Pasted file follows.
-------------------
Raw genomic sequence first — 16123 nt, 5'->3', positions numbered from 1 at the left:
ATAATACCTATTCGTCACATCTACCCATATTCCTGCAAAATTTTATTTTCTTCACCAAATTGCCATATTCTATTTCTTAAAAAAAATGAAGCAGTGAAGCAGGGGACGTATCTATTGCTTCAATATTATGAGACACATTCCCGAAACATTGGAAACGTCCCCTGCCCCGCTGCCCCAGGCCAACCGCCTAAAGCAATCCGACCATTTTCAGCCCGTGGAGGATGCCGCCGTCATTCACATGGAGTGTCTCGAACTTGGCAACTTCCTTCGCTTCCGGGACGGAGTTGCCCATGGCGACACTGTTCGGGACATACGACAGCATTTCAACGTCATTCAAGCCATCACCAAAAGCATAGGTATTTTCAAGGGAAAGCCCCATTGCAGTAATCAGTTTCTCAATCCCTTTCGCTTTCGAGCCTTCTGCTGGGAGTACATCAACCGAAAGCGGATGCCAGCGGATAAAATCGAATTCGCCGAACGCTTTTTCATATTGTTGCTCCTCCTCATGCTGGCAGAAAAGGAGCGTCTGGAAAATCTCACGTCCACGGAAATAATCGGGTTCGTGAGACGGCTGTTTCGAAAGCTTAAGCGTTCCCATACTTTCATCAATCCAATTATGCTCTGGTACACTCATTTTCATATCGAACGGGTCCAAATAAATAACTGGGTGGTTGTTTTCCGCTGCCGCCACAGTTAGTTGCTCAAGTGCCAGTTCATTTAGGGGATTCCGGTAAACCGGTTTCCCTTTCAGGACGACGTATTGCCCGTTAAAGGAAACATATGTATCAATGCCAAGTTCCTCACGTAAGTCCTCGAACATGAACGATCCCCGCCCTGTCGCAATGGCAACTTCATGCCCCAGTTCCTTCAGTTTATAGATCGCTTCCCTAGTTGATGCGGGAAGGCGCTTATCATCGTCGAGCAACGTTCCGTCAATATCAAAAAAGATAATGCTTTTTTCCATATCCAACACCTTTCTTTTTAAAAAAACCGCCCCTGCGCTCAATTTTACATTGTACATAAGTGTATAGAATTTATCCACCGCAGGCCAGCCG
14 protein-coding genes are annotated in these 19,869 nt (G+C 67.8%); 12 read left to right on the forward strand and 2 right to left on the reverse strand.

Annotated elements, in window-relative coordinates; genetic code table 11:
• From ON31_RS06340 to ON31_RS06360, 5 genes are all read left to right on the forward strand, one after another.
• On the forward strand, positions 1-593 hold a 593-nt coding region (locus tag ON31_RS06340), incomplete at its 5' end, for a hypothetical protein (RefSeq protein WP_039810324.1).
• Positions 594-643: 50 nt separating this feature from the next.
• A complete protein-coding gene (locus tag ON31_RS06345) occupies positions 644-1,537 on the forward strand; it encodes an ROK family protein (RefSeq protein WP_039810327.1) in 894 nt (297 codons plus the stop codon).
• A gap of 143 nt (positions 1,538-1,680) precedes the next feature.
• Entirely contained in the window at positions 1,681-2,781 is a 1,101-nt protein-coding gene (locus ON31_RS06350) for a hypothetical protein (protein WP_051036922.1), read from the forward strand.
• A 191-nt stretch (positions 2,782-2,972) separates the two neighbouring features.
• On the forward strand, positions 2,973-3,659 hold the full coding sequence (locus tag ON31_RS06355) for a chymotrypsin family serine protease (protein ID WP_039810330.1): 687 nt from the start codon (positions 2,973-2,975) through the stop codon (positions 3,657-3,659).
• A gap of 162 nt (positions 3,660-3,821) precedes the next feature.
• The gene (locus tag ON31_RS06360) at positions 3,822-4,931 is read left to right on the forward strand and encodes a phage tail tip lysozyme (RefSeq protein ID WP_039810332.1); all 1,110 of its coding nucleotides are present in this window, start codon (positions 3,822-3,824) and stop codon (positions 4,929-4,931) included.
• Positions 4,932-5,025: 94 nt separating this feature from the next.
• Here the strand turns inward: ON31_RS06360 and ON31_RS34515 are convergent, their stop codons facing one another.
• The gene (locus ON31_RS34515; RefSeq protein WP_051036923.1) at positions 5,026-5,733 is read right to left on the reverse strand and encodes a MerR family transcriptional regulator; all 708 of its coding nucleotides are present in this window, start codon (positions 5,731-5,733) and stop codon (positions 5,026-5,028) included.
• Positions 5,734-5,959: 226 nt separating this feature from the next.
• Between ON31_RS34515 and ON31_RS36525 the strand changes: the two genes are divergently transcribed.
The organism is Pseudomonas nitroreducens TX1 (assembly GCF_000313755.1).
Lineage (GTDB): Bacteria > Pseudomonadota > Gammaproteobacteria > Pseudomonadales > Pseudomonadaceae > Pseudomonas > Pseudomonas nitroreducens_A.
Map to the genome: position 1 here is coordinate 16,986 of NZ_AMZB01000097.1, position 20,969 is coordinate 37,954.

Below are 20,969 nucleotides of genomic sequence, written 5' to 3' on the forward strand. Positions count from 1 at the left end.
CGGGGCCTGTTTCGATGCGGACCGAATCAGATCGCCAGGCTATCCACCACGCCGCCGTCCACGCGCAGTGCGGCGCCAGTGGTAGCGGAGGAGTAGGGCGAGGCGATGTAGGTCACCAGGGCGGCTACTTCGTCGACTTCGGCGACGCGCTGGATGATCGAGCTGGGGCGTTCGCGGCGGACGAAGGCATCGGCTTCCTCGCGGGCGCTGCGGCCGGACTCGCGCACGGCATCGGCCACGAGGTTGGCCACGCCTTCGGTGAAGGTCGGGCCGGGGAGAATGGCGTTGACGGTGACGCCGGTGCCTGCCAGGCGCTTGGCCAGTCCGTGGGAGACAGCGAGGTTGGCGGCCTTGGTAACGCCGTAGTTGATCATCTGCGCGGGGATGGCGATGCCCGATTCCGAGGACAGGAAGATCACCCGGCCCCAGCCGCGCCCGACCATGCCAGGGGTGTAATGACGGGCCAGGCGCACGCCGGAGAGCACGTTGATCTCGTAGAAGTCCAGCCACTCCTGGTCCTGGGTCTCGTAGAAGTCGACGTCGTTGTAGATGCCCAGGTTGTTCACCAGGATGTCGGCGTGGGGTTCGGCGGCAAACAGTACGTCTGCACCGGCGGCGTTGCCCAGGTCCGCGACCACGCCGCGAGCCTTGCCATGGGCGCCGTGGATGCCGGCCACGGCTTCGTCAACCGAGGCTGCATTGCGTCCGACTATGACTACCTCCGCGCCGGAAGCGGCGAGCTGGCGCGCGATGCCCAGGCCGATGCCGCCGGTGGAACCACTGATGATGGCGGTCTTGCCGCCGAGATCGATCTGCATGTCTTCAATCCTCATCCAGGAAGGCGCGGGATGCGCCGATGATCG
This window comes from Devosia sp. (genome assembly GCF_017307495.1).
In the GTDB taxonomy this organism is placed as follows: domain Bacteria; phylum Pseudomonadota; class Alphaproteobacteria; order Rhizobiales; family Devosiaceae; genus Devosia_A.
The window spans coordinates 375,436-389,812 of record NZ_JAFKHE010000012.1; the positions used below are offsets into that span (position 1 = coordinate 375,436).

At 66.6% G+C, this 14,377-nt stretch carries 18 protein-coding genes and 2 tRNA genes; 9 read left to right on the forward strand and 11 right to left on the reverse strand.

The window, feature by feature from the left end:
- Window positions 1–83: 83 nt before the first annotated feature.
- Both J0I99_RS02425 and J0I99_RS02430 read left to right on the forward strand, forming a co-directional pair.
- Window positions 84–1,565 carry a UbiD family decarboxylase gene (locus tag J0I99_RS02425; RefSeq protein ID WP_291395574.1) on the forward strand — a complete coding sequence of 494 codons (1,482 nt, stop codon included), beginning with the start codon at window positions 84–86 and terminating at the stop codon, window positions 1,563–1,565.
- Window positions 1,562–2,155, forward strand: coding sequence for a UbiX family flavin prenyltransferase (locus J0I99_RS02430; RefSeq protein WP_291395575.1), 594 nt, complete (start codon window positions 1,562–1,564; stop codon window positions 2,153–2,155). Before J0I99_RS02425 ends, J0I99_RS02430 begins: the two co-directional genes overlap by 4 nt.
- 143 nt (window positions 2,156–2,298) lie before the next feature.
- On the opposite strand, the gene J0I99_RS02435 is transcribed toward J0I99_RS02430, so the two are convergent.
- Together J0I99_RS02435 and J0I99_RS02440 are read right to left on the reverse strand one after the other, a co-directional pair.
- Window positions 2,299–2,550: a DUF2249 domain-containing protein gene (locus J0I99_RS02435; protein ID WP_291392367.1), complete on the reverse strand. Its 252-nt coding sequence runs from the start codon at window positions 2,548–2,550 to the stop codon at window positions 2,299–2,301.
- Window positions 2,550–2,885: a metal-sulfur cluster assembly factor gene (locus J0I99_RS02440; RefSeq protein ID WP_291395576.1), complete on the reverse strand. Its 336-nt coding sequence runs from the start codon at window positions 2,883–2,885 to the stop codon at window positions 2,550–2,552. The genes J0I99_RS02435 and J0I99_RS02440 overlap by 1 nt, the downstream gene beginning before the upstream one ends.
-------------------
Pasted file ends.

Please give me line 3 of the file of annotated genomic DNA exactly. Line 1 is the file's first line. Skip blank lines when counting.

14 protein-coding genes are annotated in these 19,869 nt (G+C 67.8%); 12 read left to right on the forward strand and 2 right to left on the reverse strand.